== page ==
A visit to Coca-Cola’s website reveals the corporation’s self-infatuation in a striking manner. There is an image of the whole world, in all of its multi-colored glory, spewing out from the iconic Coke glass bottle’s narrow neck. Outside of exuding an acute sense of lack of humility, the website is also brimful with false promises and misleading public relation campaigns.

Like any good multi-national corporation, Coke has a commitment to “improving the quality of life” for the communities in which it operates. How does Coke propose to do this? With a half-hearted attempt at saving the polar bear­—that is, a supply of “environmentally friendly” e-cards, and a link to the WWF adopt a polar bear website.

But these are just symptoms of a much more malignant malady.

Peer through the looking glass, and you’ll find that all is not well in Coke’s saccharine-fueled, fantasy world-in-a-bottle.

Coca-Cola and water don’t mix. Several recent PR disasters have underscored the soft-drink giant’s irresponsible—if not nefarious—behavior when it comes to satisfying its monstrous thirst for water.

Already well known is an incident in the southern Indian state of Kerala, where a Coca-Cola plant was forced to close down in March 2004 after a village council refused to renew the company’s license on the grounds that it had over-used and contaminated local water resources.

A Dasani water campaign in the UK was derailed after the drink was unmasked as nothing more than glorified tap water containing illegally high levels of carcinogenic bromates.

Add to this backlash from War on Want’s Alternative Report that Coca-Cola is positioning itself to take control of (as in privatize) water resources in the Mexican state of Chiapas, and its dubious history with paramilitary murders of union leaders in South America, and all of a sudden, joining “the Coke side of life” seems neither healthy nor fun.

A more current debacle involves water once again, this time in Kaladera, a small town in the arid northeastern Indian state of Rajasthan. A July, 2005 report from the Indian Expert Committee on Integrated Development of Water Resources noted that accepted international standards deem countries and regions with a per capita annual water supply under 1,000 cubic meters as “water-scarce.” In Rajasthan, availability of water had fallen to 809 cubic meters per person per year at the time the report was conducted.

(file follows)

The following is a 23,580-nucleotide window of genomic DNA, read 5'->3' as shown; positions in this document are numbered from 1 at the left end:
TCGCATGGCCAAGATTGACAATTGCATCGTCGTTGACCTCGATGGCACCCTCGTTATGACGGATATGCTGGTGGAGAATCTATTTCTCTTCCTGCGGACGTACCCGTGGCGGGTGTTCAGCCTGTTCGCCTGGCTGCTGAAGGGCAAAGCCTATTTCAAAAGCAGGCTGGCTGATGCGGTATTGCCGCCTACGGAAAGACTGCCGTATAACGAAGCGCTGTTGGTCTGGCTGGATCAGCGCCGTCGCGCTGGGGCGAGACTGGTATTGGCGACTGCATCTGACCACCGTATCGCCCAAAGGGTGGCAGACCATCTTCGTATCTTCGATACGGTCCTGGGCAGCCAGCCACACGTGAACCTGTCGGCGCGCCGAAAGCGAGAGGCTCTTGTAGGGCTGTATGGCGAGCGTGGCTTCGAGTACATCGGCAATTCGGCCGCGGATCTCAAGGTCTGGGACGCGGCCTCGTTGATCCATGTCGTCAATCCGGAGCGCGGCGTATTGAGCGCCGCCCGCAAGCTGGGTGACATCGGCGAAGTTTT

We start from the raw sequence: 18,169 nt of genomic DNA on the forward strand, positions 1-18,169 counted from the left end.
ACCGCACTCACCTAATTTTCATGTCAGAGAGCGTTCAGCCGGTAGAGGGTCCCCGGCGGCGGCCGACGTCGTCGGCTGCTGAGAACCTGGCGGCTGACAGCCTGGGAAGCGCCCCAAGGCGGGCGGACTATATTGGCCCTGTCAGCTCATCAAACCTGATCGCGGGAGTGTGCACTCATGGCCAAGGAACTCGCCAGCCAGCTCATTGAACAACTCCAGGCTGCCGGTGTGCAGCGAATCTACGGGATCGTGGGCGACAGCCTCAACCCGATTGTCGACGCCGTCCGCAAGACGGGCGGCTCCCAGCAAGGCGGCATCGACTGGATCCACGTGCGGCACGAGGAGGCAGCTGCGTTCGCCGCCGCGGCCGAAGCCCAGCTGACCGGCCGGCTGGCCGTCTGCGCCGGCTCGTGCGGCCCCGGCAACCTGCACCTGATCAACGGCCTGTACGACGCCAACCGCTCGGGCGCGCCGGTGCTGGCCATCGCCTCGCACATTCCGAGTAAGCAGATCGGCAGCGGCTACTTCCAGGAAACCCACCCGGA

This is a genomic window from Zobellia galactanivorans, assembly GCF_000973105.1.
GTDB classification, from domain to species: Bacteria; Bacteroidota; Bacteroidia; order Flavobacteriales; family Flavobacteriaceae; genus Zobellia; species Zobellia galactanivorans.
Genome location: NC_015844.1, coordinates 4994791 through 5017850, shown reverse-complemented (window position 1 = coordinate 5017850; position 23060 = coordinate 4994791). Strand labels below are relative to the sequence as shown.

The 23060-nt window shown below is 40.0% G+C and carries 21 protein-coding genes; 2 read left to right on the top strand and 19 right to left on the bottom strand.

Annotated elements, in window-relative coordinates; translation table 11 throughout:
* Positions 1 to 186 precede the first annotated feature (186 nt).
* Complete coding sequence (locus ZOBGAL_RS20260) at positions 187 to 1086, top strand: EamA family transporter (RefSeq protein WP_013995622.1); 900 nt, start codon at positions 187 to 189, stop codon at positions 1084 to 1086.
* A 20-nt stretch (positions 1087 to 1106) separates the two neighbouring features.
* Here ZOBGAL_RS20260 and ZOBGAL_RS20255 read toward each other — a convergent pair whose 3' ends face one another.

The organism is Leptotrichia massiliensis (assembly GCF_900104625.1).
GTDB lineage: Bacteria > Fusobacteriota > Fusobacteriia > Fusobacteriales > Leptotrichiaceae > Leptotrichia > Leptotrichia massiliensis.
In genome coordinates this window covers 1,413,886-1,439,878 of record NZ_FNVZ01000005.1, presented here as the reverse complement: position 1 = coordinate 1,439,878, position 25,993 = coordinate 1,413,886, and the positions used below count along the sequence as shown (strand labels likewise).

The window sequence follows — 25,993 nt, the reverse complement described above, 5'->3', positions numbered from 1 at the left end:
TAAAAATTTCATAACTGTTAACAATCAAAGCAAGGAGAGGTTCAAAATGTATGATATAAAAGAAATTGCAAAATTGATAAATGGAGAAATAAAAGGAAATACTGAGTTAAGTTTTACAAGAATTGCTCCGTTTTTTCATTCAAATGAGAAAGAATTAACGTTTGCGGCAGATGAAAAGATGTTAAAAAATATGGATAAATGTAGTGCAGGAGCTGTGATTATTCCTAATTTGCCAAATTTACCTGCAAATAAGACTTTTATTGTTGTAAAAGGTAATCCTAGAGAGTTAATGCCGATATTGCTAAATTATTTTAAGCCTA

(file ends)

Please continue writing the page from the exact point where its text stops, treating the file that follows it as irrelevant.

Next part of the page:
Although the report also has data showing that well-levels around Kaladera had dropped precipitously since the opening of a Coke bottling plant there in 1999, the question at hand isn’t if Coke has exacerbated water shortages, though all evidence seems to point to exactly that.

Rather, what, exactly, is Coca-Cola, with its wasteful 3:1 liter water-to-coke ratio, and history of irresponsible behavior, doing in Rajasthan other than running the desert state’s sands dry?

In 2005, the student’s at the University of Michigan called on their administration to cancel its beverage contract with Coke because of concerns of the company’s contribution to pesticide pollution in India.

The University requested a third party evaluation, which was funded by Coke and recently completed by the New Delhi-based Energy and Resources Institute (TERI). The results: few problems with pesticides were found, but the $16 million bottling plant in Kaladera, among others, has had “significant impacts” on local water supplies, particularly during “acute water-stress periods.”

Although, the University of Michigan has since re-instated its contract with Coca-Cola, the two-year long debate has exposed exactly what is wrong with Coke’s business practices.

Coke thrives on image, on a carefully projected identity constructed somewhere in the corporation’s Atlanta-based brain trust.

Hence we have the vacuous “save the Polar Bear” campaign, which is nothing more than a public relations stunt meant to mask Coke’s questionable ethics when it comes to the environment. And, in an even more absurd spin, Coke’s representatives are reacting “positively” to the TERI report.

So the ubiquitous red and white corporate logo is protected by nothing less than empty words and billions of dollars.

The Kaladera plant is still churning out sickly-sweet soda, because all is well and Coke is good for you. Honestly, no one should be fooled.